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Federal Appellate Court Gives U.S. EPA Greenhouse Gas Regulatory Victory

Sigel_Gabrielle_COLORBy Gabrielle Sigel


On June 26, 2012, the U.S. Court of Appeals for the District of Columbia Circuit handed the Obama Administration's Environmental Protection Agency a significant victory in its attempts to regulate greenhouse gases ("GHGs") under the Clean Air Act ("CAA"). Coalition for Responsible Regulation v. EPA, No. 09-1322, U.S. Ct. App. D.C. Cir. (6/26/12). Several States, led by Virginia and Texas, and industry groups had petitioned the Circuit Court in response to EPA's series of regulations, beginning in 2009, that implemented CAA provisions with respect to GHGs. Those regulations included control of GHG emissions from vehicles, as well as from stationary sources. EPA's regulatory approach is highly controversial, particularly because it used non-statutory reasons to justify its approach to regulating GHGs from stationary sources. The Circuit Court upheld all of EPA's regulations in a unanimous per curiam decision.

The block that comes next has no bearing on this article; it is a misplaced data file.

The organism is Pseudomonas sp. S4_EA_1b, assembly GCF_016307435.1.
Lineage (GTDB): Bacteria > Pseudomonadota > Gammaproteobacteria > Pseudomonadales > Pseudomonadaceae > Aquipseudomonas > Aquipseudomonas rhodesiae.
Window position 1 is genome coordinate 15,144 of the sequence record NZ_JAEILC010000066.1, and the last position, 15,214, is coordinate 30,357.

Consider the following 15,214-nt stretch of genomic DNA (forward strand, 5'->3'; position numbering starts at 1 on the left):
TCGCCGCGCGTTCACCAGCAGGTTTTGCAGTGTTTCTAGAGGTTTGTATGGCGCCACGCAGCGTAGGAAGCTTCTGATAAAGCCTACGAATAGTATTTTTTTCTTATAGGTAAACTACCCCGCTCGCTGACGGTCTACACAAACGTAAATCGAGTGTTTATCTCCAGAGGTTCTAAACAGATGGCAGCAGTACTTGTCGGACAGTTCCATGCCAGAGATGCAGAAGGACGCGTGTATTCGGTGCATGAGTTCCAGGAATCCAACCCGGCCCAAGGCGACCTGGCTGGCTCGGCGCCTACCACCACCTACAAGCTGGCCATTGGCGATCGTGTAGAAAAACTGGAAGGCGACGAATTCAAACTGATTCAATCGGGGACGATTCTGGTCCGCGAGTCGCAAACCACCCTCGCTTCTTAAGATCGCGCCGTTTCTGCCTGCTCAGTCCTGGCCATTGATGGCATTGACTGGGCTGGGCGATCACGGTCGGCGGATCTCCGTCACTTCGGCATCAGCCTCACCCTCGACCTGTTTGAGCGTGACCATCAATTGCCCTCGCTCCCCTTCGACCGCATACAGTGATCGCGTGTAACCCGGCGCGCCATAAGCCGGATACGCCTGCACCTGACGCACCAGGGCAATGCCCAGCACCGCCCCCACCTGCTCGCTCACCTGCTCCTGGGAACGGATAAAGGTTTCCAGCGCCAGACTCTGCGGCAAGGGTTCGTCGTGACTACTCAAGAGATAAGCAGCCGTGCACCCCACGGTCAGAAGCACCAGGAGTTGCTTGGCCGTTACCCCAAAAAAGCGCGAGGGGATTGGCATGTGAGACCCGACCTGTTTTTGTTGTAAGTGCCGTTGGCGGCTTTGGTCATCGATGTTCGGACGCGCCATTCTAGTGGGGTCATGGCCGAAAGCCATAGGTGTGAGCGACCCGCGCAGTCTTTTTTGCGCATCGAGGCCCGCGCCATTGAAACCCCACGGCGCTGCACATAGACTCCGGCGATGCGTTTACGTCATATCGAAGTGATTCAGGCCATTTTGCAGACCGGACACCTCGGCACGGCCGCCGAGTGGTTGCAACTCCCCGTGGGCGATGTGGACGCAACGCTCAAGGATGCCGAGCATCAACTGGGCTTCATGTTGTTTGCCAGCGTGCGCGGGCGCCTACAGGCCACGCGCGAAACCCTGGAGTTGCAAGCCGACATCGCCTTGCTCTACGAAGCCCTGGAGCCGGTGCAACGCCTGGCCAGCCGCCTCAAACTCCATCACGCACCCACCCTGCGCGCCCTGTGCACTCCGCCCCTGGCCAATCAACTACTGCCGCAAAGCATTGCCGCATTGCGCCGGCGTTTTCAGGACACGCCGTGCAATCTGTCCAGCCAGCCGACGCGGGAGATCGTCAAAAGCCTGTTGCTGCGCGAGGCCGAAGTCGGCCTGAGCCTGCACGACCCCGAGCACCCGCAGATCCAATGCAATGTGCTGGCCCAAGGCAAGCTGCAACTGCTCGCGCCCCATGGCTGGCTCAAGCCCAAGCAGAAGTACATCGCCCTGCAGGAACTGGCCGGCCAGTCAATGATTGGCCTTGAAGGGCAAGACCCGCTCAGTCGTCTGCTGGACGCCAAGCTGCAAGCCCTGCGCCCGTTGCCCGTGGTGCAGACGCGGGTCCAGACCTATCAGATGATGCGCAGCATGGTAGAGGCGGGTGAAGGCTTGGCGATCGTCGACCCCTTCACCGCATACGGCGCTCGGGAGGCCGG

Beginning in December 2009, EPA issued several regulatory actions to control GHG emissions under the CAA. Those EPA regulatory actions had four interrelated components: (1) a formal finding that GHG emissions constituted a danger to public health and the environment (the "Endangerment Finding"); (2) issuing the first set of regulations controlling GHG emissions from mobile sources under the CAA (the "Tailpipe Rule"); (3) determining when EPA was required to begin regulating GHGs from stationary sources ("the Timing Rule") and (4) determining how to modify existing CAA permitting requirements for stationary sources so that only the largest sources of GHG emissions initially would be regulated ("the Tailoring Rule"). The legal impetus for the issuance of these regulations was the U.S. Supreme Court's decision in Massachusetts v. EPA, 549 U.S. 497 (2007). As reiterated by the Circuit Court, that Supreme Court decision stated that the CAA required EPA to consider whether GHG emissions from vehicles endangered public health and the environment because GHGs were a "pollutant" under the CAA. The rules were contested by Republican members of the House of Representatives, by industry groups such as the U.S. Chamber of Commerce, and States. EPA's position was supported by other States, such as New York and California, and environmental groups including Sierra Club and Natural Resources Defense Council.